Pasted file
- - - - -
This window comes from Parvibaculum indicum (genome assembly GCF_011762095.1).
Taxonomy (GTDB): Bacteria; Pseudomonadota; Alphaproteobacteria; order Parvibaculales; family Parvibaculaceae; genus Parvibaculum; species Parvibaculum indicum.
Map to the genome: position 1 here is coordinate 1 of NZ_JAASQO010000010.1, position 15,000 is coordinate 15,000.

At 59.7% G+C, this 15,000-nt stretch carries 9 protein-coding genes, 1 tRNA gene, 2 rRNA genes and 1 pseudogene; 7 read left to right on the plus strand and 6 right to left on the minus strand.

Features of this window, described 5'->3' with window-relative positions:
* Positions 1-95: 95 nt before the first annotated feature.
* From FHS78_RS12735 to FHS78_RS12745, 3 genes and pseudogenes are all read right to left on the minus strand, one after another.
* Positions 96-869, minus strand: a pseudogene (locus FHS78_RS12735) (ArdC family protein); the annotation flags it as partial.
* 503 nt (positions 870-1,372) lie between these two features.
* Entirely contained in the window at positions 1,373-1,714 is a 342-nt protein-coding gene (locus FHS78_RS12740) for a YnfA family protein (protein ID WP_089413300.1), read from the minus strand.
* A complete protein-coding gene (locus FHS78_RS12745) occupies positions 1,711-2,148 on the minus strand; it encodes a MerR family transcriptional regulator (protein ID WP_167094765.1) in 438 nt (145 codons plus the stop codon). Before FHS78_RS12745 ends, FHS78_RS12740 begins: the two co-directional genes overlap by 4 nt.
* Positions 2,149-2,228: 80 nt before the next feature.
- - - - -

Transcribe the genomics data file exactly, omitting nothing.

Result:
This window comes from Parvibaculum indicum (genome assembly GCF_011762095.1).
Taxonomy (GTDB): Bacteria; Pseudomonadota; Alphaproteobacteria; order Parvibaculales; family Parvibaculaceae; genus Parvibaculum; species Parvibaculum indicum.
Map to the genome: position 1 here is coordinate 1 of NZ_JAASQO010000010.1, position 15,000 is coordinate 15,000.

At 59.7% G+C, this 15,000-nt stretch carries 9 protein-coding genes, 1 tRNA gene, 2 rRNA genes and 1 pseudogene; 7 read left to right on the plus strand and 6 right to left on the minus strand.

Features of this window, described 5'->3' with window-relative positions:
* Positions 1-95: 95 nt before the first annotated feature.
* From FHS78_RS12735 to FHS78_RS12745, 3 genes and pseudogenes are all read right to left on the minus strand, one after another.
* Positions 96-869, minus strand: a pseudogene (locus FHS78_RS12735) (ArdC family protein); the annotation flags it as partial.
* 503 nt (positions 870-1,372) lie between these two features.
* Entirely contained in the window at positions 1,373-1,714 is a 342-nt protein-coding gene (locus FHS78_RS12740) for a YnfA family protein (protein ID WP_089413300.1), read from the minus strand.
* A complete protein-coding gene (locus FHS78_RS12745) occupies positions 1,711-2,148 on the minus strand; it encodes a MerR family transcriptional regulator (protein ID WP_167094765.1) in 438 nt (145 codons plus the stop codon). Before FHS78_RS12745 ends, FHS78_RS12740 begins: the two co-directional genes overlap by 4 nt.
* Positions 2,149-2,228: 80 nt before the next feature.